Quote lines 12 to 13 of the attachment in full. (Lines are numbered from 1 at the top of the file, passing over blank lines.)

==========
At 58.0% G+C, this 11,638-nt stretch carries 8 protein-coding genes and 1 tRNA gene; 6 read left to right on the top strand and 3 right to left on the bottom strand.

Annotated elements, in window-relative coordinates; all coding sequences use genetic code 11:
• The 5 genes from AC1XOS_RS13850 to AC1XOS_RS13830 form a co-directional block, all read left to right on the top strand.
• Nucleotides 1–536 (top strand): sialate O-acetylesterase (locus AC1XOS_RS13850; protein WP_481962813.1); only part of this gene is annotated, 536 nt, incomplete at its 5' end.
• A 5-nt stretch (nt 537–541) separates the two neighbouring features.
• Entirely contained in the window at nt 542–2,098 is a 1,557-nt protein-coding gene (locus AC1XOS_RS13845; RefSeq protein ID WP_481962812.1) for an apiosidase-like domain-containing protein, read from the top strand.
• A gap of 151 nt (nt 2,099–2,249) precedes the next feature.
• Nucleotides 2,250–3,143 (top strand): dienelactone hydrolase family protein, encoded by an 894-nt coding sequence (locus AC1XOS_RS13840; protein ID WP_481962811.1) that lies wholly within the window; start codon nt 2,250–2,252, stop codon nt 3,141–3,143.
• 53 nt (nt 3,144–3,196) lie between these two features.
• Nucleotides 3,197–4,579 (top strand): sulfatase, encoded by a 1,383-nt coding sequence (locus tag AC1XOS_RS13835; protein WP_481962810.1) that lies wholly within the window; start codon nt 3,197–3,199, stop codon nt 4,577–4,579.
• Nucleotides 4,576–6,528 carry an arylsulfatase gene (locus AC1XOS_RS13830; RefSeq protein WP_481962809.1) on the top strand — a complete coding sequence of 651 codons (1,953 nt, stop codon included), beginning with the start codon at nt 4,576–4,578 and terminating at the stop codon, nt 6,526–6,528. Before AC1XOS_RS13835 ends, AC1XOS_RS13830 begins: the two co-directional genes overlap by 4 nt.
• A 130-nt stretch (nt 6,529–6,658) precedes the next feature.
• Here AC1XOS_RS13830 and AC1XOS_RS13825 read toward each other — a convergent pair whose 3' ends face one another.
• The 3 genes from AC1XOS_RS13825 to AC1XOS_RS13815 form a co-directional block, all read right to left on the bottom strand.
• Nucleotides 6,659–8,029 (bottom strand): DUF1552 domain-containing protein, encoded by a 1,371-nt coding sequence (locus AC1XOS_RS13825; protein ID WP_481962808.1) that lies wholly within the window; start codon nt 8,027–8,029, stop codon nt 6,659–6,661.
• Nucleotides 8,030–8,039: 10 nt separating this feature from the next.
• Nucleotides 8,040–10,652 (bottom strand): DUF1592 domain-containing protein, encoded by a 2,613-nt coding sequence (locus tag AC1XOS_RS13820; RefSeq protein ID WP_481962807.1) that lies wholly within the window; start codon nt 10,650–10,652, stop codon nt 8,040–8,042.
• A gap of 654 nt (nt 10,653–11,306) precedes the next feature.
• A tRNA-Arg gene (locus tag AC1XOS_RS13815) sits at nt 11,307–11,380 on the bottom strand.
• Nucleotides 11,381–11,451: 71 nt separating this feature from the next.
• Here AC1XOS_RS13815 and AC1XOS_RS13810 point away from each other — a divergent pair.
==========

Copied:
• A 130-nt stretch (nt 6,529–6,658) precedes the next feature.
• Here AC1XOS_RS13830 and AC1XOS_RS13825 read toward each other — a convergent pair whose 3' ends face one another.